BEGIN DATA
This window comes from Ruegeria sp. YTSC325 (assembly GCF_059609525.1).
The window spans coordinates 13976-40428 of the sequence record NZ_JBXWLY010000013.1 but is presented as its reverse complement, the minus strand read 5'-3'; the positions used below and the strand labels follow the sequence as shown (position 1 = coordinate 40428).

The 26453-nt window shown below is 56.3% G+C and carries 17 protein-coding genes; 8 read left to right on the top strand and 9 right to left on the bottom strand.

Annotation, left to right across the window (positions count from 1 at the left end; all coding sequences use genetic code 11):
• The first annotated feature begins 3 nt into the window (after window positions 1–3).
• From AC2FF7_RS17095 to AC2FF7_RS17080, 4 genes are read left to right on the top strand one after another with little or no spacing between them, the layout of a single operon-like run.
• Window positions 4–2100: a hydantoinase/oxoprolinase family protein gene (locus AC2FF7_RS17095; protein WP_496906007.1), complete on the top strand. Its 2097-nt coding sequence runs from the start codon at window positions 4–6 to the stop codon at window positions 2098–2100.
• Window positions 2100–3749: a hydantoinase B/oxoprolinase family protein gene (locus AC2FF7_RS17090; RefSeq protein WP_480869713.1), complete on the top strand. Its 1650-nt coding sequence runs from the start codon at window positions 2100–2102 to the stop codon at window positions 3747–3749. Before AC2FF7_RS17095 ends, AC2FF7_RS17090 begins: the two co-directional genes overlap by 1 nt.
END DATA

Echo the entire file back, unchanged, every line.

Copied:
This window comes from Ruegeria sp. YTSC325 (assembly GCF_059609525.1).
The window spans coordinates 13976-40428 of the sequence record NZ_JBXWLY010000013.1 but is presented as its reverse complement, the minus strand read 5'-3'; the positions used below and the strand labels follow the sequence as shown (position 1 = coordinate 40428).

The 26453-nt window shown below is 56.3% G+C and carries 17 protein-coding genes; 8 read left to right on the top strand and 9 right to left on the bottom strand.

Annotation, left to right across the window (positions count from 1 at the left end; all coding sequences use genetic code 11):
• The first annotated feature begins 3 nt into the window (after window positions 1–3).
• From AC2FF7_RS17095 to AC2FF7_RS17080, 4 genes are read left to right on the top strand one after another with little or no spacing between them, the layout of a single operon-like run.
• Window positions 4–2100: a hydantoinase/oxoprolinase family protein gene (locus AC2FF7_RS17095; protein WP_496906007.1), complete on the top strand. Its 2097-nt coding sequence runs from the start codon at window positions 4–6 to the stop codon at window positions 2098–2100.
• Window positions 2100–3749: a hydantoinase B/oxoprolinase family protein gene (locus AC2FF7_RS17090; RefSeq protein WP_480869713.1), complete on the top strand. Its 1650-nt coding sequence runs from the start codon at window positions 2100–2102 to the stop codon at window positions 3747–3749. Before AC2FF7_RS17095 ends, AC2FF7_RS17090 begins: the two co-directional genes overlap by 1 nt.